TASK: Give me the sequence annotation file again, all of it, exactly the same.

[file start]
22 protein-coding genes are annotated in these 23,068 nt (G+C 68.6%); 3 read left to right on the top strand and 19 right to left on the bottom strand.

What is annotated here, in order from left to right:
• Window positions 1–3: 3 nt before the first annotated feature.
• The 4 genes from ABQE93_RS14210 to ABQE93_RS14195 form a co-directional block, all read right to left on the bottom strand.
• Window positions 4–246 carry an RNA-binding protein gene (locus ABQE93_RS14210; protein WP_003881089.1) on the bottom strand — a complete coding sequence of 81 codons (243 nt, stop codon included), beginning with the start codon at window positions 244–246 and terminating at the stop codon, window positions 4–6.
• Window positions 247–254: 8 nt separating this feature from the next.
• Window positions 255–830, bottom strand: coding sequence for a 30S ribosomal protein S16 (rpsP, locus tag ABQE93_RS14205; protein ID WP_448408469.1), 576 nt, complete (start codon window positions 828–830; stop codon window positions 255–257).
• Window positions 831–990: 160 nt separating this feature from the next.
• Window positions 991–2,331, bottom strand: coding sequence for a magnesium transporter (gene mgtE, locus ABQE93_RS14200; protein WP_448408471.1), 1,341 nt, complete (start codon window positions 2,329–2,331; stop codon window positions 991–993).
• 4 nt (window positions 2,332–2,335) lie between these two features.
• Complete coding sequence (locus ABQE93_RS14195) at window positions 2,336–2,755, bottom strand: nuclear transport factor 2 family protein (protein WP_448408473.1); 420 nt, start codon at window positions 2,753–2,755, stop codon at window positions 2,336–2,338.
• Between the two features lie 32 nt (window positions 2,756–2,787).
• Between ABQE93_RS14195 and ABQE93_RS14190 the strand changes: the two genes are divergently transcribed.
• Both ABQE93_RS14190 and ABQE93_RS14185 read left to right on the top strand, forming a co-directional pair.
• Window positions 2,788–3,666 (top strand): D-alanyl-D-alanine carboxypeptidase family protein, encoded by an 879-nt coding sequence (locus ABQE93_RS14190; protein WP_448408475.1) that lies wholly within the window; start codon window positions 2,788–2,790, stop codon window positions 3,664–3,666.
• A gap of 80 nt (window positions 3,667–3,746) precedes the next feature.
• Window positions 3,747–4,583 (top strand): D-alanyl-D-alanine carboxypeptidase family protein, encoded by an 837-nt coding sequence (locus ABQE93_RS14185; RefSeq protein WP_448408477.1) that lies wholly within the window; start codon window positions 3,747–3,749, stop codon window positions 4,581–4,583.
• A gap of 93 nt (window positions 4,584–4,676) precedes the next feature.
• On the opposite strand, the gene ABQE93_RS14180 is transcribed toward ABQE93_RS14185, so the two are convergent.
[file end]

22 protein-coding genes are annotated in these 23,068 nt (G+C 68.6%); 3 read left to right on the top strand and 19 right to left on the bottom strand.

What is annotated here, in order from left to right:
• Window positions 1–3: 3 nt before the first annotated feature.
• The 4 genes from ABQE93_RS14210 to ABQE93_RS14195 form a co-directional block, all read right to left on the bottom strand.
• Window positions 4–246 carry an RNA-binding protein gene (locus ABQE93_RS14210; protein WP_003881089.1) on the bottom strand — a complete coding sequence of 81 codons (243 nt, stop codon included), beginning with the start codon at window positions 244–246 and terminating at the stop codon, window positions 4–6.
• Window positions 247–254: 8 nt separating this feature from the next.
• Window positions 255–830, bottom strand: coding sequence for a 30S ribosomal protein S16 (rpsP, locus tag ABQE93_RS14205; protein ID WP_448408469.1), 576 nt, complete (start codon window positions 828–830; stop codon window positions 255–257).
• Window positions 831–990: 160 nt separating this feature from the next.
• Window positions 991–2,331, bottom strand: coding sequence for a magnesium transporter (gene mgtE, locus ABQE93_RS14200; protein WP_448408471.1), 1,341 nt, complete (start codon window positions 2,329–2,331; stop codon window positions 991–993).
• 4 nt (window positions 2,332–2,335) lie between these two features.
• Complete coding sequence (locus ABQE93_RS14195) at window positions 2,336–2,755, bottom strand: nuclear transport factor 2 family protein (protein WP_448408473.1); 420 nt, start codon at window positions 2,753–2,755, stop codon at window positions 2,336–2,338.
• Between the two features lie 32 nt (window positions 2,756–2,787).
• Between ABQE93_RS14195 and ABQE93_RS14190 the strand changes: the two genes are divergently transcribed.
• Both ABQE93_RS14190 and ABQE93_RS14185 read left to right on the top strand, forming a co-directional pair.
• Window positions 2,788–3,666 (top strand): D-alanyl-D-alanine carboxypeptidase family protein, encoded by an 879-nt coding sequence (locus ABQE93_RS14190; protein WP_448408475.1) that lies wholly within the window; start codon window positions 2,788–2,790, stop codon window positions 3,664–3,666.
• A gap of 80 nt (window positions 3,667–3,746) precedes the next feature.
• Window positions 3,747–4,583 (top strand): D-alanyl-D-alanine carboxypeptidase family protein, encoded by an 837-nt coding sequence (locus ABQE93_RS14185; RefSeq protein WP_448408477.1) that lies wholly within the window; start codon window positions 3,747–3,749, stop codon window positions 4,581–4,583.
• A gap of 93 nt (window positions 4,584–4,676) precedes the next feature.
• On the opposite strand, the gene ABQE93_RS14180 is transcribed toward ABQE93_RS14185, so the two are convergent.